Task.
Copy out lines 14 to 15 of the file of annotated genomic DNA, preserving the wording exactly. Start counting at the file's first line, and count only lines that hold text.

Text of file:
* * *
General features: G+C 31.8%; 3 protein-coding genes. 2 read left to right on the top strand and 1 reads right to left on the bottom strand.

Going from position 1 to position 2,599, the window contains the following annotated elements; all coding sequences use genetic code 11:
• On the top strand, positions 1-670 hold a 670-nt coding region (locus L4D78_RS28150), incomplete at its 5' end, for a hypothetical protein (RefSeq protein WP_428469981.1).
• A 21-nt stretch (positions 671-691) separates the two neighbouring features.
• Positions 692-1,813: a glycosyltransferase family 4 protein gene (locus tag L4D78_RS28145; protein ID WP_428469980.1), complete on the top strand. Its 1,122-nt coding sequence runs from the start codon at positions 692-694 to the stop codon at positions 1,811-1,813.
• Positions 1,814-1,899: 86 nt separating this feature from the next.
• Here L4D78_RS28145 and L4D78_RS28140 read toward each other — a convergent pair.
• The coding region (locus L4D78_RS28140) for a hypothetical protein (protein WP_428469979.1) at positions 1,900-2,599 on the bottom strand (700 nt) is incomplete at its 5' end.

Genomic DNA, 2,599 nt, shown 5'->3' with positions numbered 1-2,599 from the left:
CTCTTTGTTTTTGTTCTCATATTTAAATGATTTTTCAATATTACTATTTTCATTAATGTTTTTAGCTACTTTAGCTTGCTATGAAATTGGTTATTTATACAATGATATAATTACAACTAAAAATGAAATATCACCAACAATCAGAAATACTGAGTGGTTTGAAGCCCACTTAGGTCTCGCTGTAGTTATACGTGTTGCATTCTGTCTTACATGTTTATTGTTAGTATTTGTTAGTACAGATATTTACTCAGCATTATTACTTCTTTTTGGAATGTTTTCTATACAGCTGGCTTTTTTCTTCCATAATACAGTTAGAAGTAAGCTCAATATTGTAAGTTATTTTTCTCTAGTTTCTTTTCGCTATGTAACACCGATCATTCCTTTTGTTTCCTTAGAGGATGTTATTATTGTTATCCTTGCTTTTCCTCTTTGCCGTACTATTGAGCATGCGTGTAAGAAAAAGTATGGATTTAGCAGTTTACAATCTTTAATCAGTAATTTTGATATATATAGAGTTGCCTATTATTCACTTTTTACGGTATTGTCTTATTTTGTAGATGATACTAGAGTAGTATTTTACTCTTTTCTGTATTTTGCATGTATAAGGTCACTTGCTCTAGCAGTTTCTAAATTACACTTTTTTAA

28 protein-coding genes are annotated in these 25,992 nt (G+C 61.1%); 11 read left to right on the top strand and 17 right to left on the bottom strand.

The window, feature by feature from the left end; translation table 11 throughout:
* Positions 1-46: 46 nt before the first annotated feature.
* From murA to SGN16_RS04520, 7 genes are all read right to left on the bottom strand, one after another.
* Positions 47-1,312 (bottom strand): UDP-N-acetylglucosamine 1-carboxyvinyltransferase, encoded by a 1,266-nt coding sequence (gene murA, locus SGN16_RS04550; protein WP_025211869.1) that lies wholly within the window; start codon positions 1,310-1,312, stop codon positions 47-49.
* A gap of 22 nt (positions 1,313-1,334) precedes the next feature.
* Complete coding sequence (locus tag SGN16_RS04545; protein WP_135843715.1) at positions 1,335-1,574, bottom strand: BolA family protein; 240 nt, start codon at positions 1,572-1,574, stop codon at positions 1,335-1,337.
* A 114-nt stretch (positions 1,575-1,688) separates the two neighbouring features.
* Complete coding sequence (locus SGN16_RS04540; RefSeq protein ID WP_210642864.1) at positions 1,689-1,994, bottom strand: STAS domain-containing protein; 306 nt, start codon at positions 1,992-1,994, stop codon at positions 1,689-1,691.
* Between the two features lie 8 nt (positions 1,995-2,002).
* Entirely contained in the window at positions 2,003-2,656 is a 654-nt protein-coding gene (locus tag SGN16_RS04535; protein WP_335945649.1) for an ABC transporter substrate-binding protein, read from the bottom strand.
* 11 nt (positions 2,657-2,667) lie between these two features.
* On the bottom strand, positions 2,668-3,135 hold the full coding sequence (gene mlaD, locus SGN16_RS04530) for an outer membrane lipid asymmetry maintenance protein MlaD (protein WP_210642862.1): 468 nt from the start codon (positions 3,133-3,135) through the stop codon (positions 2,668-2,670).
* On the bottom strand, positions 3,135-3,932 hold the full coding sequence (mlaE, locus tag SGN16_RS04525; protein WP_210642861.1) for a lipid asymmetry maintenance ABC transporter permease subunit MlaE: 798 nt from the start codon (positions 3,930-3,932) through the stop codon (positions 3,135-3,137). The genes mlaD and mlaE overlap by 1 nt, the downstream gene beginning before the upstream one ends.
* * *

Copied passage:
* From murA to SGN16_RS04520, 7 genes are all read right to left on the bottom strand, one after another.
* Positions 47-1,312 (bottom strand): UDP-N-acetylglucosamine 1-carboxyvinyltransferase, encoded by a 1,266-nt coding sequence (gene murA, locus SGN16_RS04550; protein WP_025211869.1) that lies wholly within the window; start codon positions 1,310-1,312, stop codon positions 47-49.